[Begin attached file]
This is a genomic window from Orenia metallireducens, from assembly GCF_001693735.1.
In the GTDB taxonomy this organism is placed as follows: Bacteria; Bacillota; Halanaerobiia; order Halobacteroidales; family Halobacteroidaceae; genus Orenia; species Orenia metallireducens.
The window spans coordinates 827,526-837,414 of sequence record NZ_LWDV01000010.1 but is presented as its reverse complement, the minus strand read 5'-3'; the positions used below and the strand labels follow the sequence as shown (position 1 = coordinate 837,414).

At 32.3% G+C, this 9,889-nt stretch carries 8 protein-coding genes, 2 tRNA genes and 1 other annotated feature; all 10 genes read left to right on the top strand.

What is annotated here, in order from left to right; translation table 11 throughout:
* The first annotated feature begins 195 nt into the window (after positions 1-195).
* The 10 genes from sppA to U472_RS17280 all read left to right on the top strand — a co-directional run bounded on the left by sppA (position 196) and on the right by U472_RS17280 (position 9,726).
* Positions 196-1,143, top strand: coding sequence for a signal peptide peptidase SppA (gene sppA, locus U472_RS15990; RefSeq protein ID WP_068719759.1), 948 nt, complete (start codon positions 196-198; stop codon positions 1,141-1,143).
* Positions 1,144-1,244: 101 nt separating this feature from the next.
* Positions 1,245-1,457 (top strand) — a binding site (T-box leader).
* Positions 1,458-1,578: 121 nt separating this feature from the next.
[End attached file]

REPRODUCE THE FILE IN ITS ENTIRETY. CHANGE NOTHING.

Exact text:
This is a genomic window from Orenia metallireducens, from assembly GCF_001693735.1.
In the GTDB taxonomy this organism is placed as follows: Bacteria; Bacillota; Halanaerobiia; order Halobacteroidales; family Halobacteroidaceae; genus Orenia; species Orenia metallireducens.
The window spans coordinates 827,526-837,414 of sequence record NZ_LWDV01000010.1 but is presented as its reverse complement, the minus strand read 5'-3'; the positions used below and the strand labels follow the sequence as shown (position 1 = coordinate 837,414).

At 32.3% G+C, this 9,889-nt stretch carries 8 protein-coding genes, 2 tRNA genes and 1 other annotated feature; all 10 genes read left to right on the top strand.

What is annotated here, in order from left to right; translation table 11 throughout:
* The first annotated feature begins 195 nt into the window (after positions 1-195).
* The 10 genes from sppA to U472_RS17280 all read left to right on the top strand — a co-directional run bounded on the left by sppA (position 196) and on the right by U472_RS17280 (position 9,726).
* Positions 196-1,143, top strand: coding sequence for a signal peptide peptidase SppA (gene sppA, locus U472_RS15990; RefSeq protein ID WP_068719759.1), 948 nt, complete (start codon positions 196-198; stop codon positions 1,141-1,143).
* Positions 1,144-1,244: 101 nt separating this feature from the next.
* Positions 1,245-1,457 (top strand) — a binding site (T-box leader).
* Positions 1,458-1,578: 121 nt separating this feature from the next.